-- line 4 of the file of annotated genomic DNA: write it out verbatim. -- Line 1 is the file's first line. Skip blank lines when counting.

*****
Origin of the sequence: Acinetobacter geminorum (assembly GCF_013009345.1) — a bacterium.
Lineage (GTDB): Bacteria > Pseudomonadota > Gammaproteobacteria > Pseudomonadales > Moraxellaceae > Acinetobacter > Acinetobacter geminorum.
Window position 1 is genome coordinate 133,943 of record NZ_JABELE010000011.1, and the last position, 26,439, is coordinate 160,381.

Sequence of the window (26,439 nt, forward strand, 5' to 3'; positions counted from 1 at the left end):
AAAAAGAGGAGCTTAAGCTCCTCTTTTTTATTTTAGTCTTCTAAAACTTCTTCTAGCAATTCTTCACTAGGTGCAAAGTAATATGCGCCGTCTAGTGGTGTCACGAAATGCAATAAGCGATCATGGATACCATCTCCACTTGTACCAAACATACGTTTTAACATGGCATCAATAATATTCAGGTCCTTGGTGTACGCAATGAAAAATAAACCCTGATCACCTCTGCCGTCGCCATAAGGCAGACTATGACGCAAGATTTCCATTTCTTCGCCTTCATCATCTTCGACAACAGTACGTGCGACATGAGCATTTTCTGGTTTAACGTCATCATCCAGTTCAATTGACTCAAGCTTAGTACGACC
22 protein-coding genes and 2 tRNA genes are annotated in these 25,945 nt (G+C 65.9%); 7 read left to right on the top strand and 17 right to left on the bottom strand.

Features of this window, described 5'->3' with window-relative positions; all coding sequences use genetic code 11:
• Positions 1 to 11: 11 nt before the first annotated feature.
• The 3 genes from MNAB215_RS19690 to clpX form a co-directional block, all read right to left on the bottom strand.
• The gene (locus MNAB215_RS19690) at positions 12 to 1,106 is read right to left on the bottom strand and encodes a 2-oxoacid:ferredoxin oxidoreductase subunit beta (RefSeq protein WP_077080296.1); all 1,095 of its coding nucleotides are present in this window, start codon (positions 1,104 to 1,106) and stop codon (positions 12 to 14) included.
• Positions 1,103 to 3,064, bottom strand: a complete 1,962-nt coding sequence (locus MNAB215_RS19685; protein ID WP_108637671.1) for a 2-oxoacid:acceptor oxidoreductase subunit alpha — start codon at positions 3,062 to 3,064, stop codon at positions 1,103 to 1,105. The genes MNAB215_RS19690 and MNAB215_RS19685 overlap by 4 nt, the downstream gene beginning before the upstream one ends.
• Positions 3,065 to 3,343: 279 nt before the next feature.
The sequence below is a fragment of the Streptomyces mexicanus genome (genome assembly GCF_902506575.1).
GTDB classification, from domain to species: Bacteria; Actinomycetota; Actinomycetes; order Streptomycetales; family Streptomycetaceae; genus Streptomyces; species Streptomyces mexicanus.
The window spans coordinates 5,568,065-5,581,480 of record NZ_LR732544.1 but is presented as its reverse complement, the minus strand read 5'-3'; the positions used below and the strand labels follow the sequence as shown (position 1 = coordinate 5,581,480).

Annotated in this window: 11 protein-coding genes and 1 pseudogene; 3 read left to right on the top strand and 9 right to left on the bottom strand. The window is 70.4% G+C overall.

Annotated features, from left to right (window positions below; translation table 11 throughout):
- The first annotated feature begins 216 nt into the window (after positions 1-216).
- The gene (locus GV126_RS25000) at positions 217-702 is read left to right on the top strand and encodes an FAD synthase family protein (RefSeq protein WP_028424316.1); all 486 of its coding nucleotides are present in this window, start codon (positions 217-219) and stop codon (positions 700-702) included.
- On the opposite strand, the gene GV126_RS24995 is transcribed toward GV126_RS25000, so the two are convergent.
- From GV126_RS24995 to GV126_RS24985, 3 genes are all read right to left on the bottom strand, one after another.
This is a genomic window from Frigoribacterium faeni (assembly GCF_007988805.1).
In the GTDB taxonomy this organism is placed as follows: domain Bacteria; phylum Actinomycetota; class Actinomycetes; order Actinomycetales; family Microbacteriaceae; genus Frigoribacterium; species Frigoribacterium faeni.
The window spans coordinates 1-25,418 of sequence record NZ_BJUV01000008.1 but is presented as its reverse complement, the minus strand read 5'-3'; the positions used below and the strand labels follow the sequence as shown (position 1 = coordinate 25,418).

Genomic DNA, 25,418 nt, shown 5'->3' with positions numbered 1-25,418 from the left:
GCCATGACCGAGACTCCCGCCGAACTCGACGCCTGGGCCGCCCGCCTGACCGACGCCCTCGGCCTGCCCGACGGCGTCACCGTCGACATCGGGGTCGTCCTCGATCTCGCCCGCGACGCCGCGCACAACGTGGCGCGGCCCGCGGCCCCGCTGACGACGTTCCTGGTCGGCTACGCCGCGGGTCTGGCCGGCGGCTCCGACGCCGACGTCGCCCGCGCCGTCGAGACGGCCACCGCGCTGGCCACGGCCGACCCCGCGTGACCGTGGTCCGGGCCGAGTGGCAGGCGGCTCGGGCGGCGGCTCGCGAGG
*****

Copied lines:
Sequence of the window (26,439 nt, forward strand, 5' to 3'; positions counted from 1 at the left end):